Showing posts with label jerry lee lewis. Show all posts
Showing posts with label jerry lee lewis. Show all posts

Monday, October 31, 2022

The Killer

I was a little young to appreciate Jerry Lee Lewis in his rock 'n roll heyday. All I knew about music was that I loved it, that it filled me with inexplicable joy, and that I never knew what song would explode from my mom's kitchen radio next. I knew the names of the artists on my sister's 45's (yes, I was a precocious reader), but they didn't seem to own any records by Jerry Lee Lewis. I don't know why, but I don't think they purchased many new records, instead assembling their odd collection from neighborhood rummage sales. Our family wasn't exactly flush with cash.

In my pre-kindergarten years the artists I heard most on Mom's radio were The Everly Brothers, Johnny Preston, Bobby Rydell, and Connie Francis. Oh, and Elvis. Not exactly cutting edge. But while my sisters' tastes in music were relatively staid, their one-year-younger brother was much more eager to listen to something wild. It must have been my brother who introduced me to The Killer. He owned the album, "The Golden Hits Of Jerry Lee Lewis that included such fiery tracks as Whole Lotta Shakin', Great Balls Of Fire, Breathless, and High School Confidential. All I'd known to date about piano music was Floyd Cramer. This wasn't that. This was something completely new and exciting.

Eventually I caught Jerry Lee on a few TV shows, like Shindig and Lloyd Thaxton. I'd never in my nine years of life seen anything like him. In 1964 my preference was the British Invasion ~ The Beatles, The Dave Clark Five, Manfred Mann; but I loved seeing American artists, too ~ Roy Orbison, The Righteous Brothers...and Jerry Lee Lewis.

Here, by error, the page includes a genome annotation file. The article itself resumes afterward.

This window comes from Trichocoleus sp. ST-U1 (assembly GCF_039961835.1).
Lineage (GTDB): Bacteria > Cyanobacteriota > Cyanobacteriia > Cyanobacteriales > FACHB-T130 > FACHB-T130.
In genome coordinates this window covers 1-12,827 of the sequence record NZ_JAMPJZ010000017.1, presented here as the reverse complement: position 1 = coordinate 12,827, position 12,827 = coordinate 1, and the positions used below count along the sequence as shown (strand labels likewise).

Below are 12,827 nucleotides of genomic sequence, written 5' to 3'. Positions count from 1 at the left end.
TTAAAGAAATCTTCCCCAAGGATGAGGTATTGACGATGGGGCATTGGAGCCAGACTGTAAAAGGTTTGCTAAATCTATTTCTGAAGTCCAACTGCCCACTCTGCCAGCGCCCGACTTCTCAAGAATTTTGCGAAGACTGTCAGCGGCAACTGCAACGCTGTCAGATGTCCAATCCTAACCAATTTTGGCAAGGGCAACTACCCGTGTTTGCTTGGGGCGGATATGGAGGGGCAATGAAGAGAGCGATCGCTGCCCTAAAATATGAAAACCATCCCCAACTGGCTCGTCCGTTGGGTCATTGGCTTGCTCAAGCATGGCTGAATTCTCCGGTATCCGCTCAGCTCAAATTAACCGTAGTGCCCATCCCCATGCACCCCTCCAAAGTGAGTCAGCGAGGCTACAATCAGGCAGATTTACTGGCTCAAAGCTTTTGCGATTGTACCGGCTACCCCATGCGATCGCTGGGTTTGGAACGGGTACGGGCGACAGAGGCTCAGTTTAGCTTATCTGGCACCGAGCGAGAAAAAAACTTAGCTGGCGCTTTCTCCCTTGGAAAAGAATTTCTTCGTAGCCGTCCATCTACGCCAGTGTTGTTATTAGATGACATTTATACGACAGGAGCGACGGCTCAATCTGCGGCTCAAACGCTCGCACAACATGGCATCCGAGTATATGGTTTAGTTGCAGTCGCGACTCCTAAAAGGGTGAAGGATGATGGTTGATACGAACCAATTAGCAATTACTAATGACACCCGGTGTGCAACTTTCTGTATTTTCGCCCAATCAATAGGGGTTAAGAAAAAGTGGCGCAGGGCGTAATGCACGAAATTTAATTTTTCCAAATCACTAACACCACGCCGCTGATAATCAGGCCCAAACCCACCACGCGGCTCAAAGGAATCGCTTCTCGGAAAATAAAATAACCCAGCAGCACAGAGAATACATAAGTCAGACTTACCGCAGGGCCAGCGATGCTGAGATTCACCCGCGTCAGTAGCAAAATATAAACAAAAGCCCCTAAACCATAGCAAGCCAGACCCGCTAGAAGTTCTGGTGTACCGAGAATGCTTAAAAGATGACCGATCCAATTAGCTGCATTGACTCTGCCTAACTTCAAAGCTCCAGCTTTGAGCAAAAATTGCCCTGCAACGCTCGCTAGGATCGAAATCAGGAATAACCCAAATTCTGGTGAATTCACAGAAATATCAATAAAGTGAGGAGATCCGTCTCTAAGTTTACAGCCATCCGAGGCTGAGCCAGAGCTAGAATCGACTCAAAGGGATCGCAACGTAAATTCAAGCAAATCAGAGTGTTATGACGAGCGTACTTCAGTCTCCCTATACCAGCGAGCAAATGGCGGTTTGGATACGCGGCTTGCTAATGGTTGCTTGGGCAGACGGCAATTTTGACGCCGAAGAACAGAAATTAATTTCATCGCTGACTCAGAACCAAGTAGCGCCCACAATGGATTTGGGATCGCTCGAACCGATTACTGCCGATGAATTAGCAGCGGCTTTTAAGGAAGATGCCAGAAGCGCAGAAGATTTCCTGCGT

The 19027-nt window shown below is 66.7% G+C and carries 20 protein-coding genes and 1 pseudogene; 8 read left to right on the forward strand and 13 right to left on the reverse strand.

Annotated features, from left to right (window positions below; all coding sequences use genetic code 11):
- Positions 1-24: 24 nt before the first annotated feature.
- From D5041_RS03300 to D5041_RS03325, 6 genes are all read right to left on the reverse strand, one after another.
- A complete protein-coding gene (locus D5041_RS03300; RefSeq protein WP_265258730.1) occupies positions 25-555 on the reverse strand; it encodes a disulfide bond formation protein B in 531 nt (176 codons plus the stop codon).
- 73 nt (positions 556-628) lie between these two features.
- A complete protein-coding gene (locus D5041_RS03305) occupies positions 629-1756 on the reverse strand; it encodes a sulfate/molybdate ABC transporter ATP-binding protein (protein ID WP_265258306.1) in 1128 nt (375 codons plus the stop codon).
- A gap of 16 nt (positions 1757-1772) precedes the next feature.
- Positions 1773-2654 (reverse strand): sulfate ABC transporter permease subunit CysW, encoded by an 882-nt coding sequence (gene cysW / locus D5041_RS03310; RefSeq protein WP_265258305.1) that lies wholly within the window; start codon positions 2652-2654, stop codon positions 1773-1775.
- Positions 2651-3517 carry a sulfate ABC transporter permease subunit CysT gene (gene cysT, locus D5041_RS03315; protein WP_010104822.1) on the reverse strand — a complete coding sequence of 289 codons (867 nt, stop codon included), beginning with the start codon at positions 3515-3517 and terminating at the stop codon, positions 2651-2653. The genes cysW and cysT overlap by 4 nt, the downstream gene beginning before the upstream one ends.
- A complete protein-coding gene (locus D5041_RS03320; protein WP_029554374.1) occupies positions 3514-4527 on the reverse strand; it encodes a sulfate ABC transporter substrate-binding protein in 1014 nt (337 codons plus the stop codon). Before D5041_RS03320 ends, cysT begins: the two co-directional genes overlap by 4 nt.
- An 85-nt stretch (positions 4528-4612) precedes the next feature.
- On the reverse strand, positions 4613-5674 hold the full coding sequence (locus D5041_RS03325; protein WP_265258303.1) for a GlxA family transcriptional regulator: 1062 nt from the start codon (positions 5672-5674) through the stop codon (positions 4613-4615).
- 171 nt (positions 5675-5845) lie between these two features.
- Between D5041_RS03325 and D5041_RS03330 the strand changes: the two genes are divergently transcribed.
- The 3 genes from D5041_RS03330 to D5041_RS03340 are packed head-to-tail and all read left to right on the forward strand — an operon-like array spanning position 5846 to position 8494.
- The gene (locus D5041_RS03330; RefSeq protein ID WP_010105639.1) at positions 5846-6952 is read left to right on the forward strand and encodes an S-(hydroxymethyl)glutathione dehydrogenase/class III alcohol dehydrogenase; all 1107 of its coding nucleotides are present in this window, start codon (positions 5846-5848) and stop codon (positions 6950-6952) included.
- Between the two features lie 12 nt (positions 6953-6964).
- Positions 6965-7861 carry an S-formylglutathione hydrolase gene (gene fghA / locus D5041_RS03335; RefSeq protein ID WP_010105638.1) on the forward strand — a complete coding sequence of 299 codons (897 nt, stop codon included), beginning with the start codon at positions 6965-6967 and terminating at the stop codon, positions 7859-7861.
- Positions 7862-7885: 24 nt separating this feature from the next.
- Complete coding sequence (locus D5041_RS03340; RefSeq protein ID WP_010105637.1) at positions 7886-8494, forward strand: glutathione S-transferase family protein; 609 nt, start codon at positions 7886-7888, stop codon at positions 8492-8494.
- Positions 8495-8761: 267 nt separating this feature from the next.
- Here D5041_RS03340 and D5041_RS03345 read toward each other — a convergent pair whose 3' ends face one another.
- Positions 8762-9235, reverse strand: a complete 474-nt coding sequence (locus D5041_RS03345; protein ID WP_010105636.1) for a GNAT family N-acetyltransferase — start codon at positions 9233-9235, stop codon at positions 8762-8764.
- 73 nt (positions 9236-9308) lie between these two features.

(Not the best video, but better than the lip-synced one)


(my favorite)

I'm a big proponent of "joy" in music. Listeners find musical joy in various ways ~ maybe a symphony makes them cry, maybe ambient music puts them in a Zen state. Perhaps a dramatic film score makes their muscles pulse. For me "joy" comes down to a thumping rhythm. I don't care if it's a country rhythm or a rock rhythm, but a feel-good song, for me, requires one. Who was the king of rhythm? I say it was the guy who knew how to pound it out on a keyboard.
But it wasn't simply that. Artists (especially now) are timid. Granted, some may just be naturally laid back, a la Alan Jackson, but too many play it safe. Jerry Lee wasn't Elvis shaking his hips or his leg in some rehearsed pseudo-choreography. JL was natural. He drank in the audience's excitement and responded with pure abandon. Yes, he kicked over his piano stool and one time allegedly set his piano on fire ~ all the better for the show. Shoot, if you paid your hard-earned money to see an artist, even if it was a dollar in 1957, you wanted to see a show. You didn't want to mumble to your date, "Okay, here comes the part where he..." You wanted to be surprised, knocked over. You wanted joy.